UNDER the NAMA proposals up to €24 billion of loans on property and related sectors including land are being transferred across from AIB’s loan book.
That is the second largest transfer of assets after Anglo Irish Bank.
Figures released yesterday by Finance Minister Brian Lenihan show massive growth in AIB’s exposure to property and construction since the end of 2003.
Back then its lending to the property and construction sector was roughly €11bn. But by end June 2009 that figure has increased to just under €49.9 billion out of a total loan book of €129bn.
Overall 74% of that land and development loan book is in Ireland where the bank expanded rapidly in recent years inspired by the success of Anglo.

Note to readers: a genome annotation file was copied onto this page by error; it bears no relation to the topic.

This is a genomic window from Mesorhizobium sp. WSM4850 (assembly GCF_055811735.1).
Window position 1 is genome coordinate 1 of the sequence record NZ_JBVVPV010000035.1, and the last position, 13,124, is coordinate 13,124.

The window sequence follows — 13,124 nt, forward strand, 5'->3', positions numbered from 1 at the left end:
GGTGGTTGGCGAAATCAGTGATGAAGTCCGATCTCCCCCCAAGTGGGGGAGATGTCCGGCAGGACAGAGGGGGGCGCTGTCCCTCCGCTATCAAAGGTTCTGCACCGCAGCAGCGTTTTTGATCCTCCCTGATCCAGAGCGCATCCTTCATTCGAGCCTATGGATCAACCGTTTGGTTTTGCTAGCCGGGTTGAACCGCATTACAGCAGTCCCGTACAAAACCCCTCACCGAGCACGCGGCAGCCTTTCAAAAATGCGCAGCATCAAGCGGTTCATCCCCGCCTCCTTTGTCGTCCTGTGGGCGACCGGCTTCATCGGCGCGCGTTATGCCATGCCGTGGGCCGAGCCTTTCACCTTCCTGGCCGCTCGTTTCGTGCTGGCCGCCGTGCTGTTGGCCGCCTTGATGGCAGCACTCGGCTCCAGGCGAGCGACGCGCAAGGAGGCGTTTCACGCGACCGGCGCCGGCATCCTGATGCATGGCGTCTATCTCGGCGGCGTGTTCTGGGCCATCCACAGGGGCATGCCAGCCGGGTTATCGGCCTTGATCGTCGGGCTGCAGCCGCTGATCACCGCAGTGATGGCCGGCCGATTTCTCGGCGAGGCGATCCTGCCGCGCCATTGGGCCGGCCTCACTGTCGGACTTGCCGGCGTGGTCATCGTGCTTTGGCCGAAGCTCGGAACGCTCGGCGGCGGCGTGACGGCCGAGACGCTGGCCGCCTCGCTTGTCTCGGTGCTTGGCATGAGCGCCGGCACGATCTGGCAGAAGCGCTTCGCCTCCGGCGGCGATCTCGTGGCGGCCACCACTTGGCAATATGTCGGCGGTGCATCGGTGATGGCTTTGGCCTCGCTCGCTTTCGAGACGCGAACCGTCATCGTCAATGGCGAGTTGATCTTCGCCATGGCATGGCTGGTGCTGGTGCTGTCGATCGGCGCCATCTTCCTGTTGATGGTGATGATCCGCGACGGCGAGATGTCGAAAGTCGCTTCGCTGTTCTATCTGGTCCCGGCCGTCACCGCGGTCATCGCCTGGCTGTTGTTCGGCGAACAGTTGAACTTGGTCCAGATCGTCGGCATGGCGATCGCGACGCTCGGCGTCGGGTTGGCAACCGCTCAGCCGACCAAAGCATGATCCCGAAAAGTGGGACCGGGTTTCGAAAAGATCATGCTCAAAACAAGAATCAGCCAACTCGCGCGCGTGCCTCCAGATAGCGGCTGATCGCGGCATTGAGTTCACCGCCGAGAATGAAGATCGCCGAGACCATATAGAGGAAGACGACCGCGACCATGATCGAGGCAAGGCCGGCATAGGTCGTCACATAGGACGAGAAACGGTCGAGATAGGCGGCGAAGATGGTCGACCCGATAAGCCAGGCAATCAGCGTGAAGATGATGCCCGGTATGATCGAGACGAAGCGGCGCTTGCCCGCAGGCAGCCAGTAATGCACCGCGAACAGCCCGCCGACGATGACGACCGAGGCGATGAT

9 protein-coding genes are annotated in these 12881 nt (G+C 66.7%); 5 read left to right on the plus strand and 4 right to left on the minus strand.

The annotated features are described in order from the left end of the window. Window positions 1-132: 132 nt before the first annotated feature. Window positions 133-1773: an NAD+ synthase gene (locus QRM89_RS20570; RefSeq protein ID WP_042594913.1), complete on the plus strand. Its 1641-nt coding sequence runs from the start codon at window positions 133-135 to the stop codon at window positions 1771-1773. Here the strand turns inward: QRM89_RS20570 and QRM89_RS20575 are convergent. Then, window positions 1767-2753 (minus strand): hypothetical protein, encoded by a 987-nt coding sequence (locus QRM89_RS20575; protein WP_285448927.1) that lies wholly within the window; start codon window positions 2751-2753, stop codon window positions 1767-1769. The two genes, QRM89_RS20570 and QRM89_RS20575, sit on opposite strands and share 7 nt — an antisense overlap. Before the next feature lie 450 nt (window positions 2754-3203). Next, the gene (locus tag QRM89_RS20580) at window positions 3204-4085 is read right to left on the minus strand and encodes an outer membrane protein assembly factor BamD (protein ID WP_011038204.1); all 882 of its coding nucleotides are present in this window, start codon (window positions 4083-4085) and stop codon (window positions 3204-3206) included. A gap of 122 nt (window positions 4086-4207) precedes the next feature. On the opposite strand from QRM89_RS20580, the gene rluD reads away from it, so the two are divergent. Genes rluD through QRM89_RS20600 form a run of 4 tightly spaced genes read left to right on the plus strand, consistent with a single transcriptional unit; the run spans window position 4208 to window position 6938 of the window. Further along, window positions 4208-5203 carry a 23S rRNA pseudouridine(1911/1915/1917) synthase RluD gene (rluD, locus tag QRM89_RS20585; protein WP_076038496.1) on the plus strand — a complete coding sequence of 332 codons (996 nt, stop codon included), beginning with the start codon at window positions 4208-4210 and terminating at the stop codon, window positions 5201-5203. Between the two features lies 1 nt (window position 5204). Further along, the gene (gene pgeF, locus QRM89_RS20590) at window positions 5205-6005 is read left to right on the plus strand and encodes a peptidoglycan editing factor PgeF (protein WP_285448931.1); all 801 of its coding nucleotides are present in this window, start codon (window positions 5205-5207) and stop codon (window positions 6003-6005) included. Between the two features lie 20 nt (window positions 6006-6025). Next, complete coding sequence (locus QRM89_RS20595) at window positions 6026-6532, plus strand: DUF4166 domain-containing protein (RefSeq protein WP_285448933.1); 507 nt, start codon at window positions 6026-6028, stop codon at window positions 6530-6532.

The extent of AIB’s exposure to the property sector surprised many who initially thought Bank of Ireland would be in a worse position when all of the bad loans had been totted up.
Because such a high percentage of its exposure is to the Irish market it is likely AIB could take longer to nurse itself back to health.
Experts warn the recovery time is likely to take far longer than will be the case in other countries who went through similar booms.
From the bank’s perspective the transfer of the loans to NAMA should help it to get back to more profitable lending in time.
Overall AIB has a total of €33.9bn loans that are of doubtful quality and of those €10.8bn have been categorised as bad debts with the remainder classified as medium to high risk.
AIB last night said it will require €2bn in fresh capital to meet the more exacting demands of the markets and to “satisfy stakeholders”, and it hopes to achieve that within a year.
It says it will achieve that in a number of ways including the sale of assets and also referred to the fact that a Canadian bank has expressed an interest in taking a minority interest in it post NAMA.
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